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Quote:
Originally Posted by trees
It has

The low cylinder wear in the 5.0 referred to in the posted link is because of the EFI, not the content of the block casting. Most EFI motors would live quite well to 500,000 miles if the rest of the vehicles were built as well. EFI does not have all the excess unburned fuel washing the cylinder walls as the carbed motors of old.

Trees
Not entirely correct.
10 years ago I was still personally boring and honing blocks and some of the later 5.0 blocks (one piece seal) were very hard. They squeeked when bored, almost as much as some of the diesel blocks. (no pun intended) Occasionally find a 5.7 Chevy too.

Harder alloy cast iron, different honing techniques, different ring widths/ tensions, and materials, as well as better oils, and fuel injection, all contribute to longevity.

I have a 90 5.0 lo-po with 276,000 miles on it that does not smoke, has good compression, and still gets 24+ hwy mileage @ 70 mph in a 4500# TownCar. Never had a valve cover off. Mobil 1 synthetic oil since 70,000 miles. Perfect transmission, Mob 1 ATF.

About 6 weeks ago I pulled heads off a 89 Vic lo-po with 135,000 miles with virtually .001 of bore wear. The engine /AOD is going into a rod.

Interesting note. This 90 has always been a little slow to start. Not bad, just 1 1/2 seconds, you know, spins 3 turns. Used to bug me 15 years ago. Dug around and found out that the computer is programmed that way to get a dab of oil pressure moving before lighting it off.

Oh ya, and the 400 SBC 2 bolt with splayed 4 bolt Moroso caps was the block of choice for main strength.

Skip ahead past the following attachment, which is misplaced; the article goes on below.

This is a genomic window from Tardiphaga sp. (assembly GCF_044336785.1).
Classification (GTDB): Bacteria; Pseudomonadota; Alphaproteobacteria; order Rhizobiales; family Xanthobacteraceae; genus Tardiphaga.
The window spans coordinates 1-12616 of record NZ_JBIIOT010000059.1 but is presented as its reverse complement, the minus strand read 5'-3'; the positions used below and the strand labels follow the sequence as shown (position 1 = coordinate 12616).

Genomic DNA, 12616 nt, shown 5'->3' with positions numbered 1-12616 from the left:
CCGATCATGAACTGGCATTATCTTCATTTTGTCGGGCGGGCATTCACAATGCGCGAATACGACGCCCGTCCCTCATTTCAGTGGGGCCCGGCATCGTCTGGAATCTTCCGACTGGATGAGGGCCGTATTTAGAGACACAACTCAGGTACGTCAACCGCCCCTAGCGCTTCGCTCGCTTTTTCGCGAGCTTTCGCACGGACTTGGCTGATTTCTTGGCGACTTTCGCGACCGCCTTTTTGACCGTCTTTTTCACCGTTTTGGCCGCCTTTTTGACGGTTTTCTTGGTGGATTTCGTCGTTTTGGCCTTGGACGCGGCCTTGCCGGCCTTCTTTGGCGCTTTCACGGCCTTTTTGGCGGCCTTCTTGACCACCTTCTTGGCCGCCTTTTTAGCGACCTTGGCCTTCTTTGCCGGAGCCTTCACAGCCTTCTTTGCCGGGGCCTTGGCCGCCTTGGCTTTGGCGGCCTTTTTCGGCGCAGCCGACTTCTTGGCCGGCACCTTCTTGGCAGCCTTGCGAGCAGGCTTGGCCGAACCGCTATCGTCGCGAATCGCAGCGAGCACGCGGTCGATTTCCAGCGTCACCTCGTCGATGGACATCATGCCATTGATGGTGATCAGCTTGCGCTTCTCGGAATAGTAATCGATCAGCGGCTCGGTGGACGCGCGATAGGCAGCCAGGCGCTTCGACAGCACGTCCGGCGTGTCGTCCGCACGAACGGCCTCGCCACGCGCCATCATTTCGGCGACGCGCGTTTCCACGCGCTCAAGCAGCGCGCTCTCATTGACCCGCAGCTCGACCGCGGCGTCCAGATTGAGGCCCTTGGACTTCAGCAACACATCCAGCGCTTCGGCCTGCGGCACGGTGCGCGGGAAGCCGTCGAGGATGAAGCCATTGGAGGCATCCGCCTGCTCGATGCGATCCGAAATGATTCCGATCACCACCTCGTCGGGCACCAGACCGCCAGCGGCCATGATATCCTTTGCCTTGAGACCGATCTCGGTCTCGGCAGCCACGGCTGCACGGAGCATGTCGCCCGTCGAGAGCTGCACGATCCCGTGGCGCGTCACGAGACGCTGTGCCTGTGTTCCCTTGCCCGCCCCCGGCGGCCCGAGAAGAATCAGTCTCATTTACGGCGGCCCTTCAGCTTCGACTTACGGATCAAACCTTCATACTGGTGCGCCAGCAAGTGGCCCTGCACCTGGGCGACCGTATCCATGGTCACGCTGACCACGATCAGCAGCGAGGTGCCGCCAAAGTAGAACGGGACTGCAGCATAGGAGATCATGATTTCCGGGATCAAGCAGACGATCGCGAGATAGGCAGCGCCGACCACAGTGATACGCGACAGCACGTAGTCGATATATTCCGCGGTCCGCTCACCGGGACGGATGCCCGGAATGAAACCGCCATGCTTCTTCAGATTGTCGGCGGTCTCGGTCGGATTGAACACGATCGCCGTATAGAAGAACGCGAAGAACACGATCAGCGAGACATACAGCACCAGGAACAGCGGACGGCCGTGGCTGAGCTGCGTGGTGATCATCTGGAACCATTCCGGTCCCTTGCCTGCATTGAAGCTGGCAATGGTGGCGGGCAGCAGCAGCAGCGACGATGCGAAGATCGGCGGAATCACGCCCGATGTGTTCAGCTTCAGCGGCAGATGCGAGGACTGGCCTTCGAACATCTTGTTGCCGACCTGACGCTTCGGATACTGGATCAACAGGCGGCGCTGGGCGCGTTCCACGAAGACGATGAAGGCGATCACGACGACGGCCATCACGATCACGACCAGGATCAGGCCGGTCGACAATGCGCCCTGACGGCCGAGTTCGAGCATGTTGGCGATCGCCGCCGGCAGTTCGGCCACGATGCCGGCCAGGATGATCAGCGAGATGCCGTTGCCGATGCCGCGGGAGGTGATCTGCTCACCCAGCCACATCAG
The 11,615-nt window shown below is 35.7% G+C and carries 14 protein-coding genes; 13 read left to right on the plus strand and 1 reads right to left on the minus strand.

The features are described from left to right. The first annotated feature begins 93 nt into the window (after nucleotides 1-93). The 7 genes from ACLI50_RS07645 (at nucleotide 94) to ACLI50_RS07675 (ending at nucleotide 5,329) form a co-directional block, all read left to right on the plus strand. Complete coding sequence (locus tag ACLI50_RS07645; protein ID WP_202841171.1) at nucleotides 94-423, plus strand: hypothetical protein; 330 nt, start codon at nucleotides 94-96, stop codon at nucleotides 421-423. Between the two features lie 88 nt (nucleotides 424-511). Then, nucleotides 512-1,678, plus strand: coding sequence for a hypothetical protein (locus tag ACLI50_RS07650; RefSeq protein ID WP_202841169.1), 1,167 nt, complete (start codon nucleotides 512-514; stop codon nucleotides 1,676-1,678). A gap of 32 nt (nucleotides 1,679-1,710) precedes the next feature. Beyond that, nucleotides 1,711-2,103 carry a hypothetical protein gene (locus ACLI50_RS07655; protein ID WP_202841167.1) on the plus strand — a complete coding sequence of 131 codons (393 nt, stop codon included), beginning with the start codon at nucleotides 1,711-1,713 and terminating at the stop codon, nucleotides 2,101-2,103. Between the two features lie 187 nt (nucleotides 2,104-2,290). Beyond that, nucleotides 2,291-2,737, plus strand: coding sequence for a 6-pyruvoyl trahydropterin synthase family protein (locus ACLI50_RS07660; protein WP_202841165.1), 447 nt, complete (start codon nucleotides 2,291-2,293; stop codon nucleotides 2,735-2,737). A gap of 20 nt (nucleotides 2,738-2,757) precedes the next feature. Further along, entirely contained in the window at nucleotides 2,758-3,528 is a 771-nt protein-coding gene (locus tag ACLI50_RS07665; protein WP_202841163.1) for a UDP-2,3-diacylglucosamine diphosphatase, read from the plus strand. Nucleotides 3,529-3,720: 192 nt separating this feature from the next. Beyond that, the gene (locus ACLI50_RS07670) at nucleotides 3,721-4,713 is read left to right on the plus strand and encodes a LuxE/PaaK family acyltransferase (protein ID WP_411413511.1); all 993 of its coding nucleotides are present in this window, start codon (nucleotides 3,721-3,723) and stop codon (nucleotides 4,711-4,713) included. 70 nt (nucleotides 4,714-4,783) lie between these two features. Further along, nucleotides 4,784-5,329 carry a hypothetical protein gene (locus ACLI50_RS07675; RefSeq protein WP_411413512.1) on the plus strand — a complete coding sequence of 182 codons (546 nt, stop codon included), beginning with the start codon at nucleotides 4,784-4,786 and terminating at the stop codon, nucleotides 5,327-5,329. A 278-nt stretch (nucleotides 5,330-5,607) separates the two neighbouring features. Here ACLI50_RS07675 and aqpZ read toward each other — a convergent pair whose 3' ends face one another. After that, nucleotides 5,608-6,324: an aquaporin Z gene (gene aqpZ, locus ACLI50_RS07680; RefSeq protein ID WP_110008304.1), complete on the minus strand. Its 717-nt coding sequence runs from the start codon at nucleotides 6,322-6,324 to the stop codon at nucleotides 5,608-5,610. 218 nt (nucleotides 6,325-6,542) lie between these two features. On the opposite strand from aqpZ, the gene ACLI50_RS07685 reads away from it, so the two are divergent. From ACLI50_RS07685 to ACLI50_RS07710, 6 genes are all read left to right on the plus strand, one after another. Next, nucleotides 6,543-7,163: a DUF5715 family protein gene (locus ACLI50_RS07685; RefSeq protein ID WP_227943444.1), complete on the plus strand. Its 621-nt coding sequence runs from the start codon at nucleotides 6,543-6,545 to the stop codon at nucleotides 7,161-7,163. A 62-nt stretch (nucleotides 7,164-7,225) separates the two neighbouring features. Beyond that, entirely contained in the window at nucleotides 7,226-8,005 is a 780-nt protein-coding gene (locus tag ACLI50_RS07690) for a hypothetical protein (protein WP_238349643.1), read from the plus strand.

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Old 07-06-2008, 03:00 PM
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Hmm, I have a bare 400 "09 block sitting out back and couldn't even get 200 bucks in the local paper. Crank is already 20/20 so it's not that great. Rods are ok. I dunno, maybe someday i'll build it.
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Old 07-06-2008, 09:36 PM
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Quote:
Originally Posted by Jmark
Hmm, I have a bare 400 "09 block sitting out back and couldn't even get 200 bucks in the local paper. Crank is already 20/20 so it's not that great. Rods are ok. I dunno, maybe someday i'll build it.
If I could only get $100 or so for it it would hardly be worth pulling :-/

Thanks for the info guys
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Old 07-06-2008, 09:43 PM
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Well, when any of you decide that you no longer want a 400 in your way, PM me and maybe I can help. Good blocks are scarce these days in some places. There are many rodders and racers who would put that to good use. I'd add it to my collection, for use later. Hmmm...
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Old 07-06-2008, 10:13 PM
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I'll do my best to make sure it doesn't get wasted. It'll be a while before I get around to "dealing with this", but it would be nice to know our house engine will live on in a fast car